That doesn't make that later choice to have Xavier encounter Wolverine inconsistent. They left the issue open.

Quote:
Read above. You just said that audience needs to be told in each film. So where was it in this film?


Huh? The montage was where they were told. Both brothers did not age (or aged very slowly). That was the freaking point of that entire thing. It was not to make some idiot think that Sabertooth and Wolverine never spent a day apart for 80 years.

Quote:
You can't have it both ways. Either it needs to be addressed in each film or it doesn't. There was nothing in the movie suggesting that he was with Sabertooth as portrayed in Origins. That would be like the new movie going back in time of the first film with no Professor Xavier and you say "maybe he was on vacation". The second you start saying "maybe", you have already failed if you believe the movie needs to explain things to the audience.


WTF are you even arguing at this point?
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#67 Aug 16 2013 at 7:10 PM Rating: Default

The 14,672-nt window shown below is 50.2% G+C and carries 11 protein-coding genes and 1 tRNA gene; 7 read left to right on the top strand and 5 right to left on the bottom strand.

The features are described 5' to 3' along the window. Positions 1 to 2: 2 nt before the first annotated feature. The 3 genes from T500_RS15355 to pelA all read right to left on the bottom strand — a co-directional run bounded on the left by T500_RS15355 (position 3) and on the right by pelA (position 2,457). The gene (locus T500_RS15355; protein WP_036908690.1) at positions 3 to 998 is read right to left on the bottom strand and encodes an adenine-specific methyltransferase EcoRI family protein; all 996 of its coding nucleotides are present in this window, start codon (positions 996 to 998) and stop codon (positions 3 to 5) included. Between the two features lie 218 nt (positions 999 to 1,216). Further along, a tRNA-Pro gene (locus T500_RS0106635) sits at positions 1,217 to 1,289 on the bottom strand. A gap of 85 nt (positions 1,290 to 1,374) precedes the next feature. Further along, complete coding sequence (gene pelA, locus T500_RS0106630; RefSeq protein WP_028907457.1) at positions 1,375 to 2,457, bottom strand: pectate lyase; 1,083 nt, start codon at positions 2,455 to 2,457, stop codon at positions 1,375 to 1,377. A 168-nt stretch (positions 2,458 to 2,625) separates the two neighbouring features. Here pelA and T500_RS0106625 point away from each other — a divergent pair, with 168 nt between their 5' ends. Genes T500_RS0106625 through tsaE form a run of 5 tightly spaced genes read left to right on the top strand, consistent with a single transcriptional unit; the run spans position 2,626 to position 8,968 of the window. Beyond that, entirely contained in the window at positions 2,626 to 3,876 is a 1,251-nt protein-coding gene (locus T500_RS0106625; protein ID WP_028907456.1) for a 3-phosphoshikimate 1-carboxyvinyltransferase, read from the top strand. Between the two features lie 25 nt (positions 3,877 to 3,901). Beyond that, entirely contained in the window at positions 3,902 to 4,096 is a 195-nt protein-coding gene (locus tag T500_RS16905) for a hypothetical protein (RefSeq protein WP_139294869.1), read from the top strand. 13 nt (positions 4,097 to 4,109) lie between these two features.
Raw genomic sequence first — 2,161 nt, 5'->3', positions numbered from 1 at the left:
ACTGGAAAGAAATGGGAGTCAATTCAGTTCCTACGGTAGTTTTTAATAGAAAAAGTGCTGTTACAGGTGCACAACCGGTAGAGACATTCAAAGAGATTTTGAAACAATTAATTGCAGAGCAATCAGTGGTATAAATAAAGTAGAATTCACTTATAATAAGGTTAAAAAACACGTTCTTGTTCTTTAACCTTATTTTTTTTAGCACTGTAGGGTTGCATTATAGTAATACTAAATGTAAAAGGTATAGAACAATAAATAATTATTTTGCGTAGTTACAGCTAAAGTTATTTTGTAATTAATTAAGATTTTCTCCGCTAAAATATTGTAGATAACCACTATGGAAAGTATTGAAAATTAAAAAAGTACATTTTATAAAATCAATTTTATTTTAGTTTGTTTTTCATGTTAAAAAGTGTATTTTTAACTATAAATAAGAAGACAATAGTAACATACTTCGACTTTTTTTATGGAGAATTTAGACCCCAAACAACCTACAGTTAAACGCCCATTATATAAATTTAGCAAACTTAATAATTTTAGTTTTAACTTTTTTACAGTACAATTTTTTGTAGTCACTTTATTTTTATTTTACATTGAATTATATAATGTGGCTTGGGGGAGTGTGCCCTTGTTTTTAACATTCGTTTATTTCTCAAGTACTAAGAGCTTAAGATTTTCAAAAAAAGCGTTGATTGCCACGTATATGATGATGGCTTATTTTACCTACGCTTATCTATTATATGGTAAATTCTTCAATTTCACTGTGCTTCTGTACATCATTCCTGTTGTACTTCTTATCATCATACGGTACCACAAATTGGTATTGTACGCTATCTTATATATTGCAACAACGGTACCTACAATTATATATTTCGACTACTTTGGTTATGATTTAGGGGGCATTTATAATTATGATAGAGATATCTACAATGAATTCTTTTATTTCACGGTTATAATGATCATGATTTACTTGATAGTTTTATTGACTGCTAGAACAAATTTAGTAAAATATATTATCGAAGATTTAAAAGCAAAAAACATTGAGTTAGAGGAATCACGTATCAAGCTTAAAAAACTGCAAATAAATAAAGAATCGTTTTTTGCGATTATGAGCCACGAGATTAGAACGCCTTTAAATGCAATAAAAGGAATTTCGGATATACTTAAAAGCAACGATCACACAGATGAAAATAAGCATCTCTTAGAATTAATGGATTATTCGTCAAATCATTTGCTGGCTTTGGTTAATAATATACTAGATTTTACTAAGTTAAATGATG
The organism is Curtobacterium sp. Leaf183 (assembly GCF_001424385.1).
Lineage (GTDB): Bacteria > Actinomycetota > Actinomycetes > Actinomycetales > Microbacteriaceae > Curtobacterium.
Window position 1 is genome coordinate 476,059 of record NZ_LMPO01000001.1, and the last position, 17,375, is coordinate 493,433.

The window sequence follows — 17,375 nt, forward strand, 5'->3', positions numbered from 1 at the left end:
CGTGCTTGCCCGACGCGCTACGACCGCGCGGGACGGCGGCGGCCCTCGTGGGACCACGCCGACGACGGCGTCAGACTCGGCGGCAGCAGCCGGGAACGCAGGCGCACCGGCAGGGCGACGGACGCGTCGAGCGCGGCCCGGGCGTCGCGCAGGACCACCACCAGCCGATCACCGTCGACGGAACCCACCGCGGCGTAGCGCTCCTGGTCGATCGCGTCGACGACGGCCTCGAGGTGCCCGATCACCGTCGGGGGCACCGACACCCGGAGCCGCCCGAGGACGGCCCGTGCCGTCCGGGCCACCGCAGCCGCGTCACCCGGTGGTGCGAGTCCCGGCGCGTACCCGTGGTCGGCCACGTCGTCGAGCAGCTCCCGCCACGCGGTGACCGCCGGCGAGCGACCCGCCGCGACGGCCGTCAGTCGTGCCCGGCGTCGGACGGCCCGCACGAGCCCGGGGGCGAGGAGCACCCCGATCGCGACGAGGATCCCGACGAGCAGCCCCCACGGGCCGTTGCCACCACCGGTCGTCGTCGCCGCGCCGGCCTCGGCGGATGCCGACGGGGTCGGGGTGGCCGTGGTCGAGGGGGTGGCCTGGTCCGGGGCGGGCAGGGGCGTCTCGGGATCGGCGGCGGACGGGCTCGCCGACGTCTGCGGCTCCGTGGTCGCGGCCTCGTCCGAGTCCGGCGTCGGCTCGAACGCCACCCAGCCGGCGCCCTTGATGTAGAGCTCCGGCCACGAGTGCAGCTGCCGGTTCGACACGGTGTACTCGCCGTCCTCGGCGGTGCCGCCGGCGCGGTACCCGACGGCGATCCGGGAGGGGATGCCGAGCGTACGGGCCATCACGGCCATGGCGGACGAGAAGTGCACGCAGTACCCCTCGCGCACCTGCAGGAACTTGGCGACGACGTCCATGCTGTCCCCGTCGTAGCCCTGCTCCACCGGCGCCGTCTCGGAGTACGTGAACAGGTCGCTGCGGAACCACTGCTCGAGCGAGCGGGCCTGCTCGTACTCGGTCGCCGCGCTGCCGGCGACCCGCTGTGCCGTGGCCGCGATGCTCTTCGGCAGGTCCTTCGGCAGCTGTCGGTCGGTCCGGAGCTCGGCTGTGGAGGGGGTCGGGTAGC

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Gbaji wrote:

Holy crap do you live in a black and white world! I acknowledged that there were inconsistencies, but that for the most part, these inconsistencies had to do with age/time issues. I specifically stated that I did not find any inconsistencies at all between Origins: Wolverine and the first three X-men films. And guess what? There aren't any.

There are some minor inconsistencies between First Class and the other films though. But only a few. Xavier being crippled then, but walking in Origins: Wolverine, for example. But given that Stewart's appearance in the latter film is just a cameo, it's not really a big deal. I honestly chalk that more up to some writer for First Class really really wanting to set the time period of First Class around the Cuban Missile Crisis (and the groovy 60s) than anything else. They really should have placed that film chronologically sometime in the mid 80s to make things fit for a more modern series. If for no other reason than it becomes increasingly more difficult to explain how folks who were teens in the 40s aren't in their 90s in 2013+. Or why people who were in their teens in the 60s appear to be in their late 20s or early 30s in the late 90s.

But that's a time/age issue. The only actual inconsistency is the whole issue of when Xavier was crippled.


BS!
Gbaji wrote:

Almalieque wrote: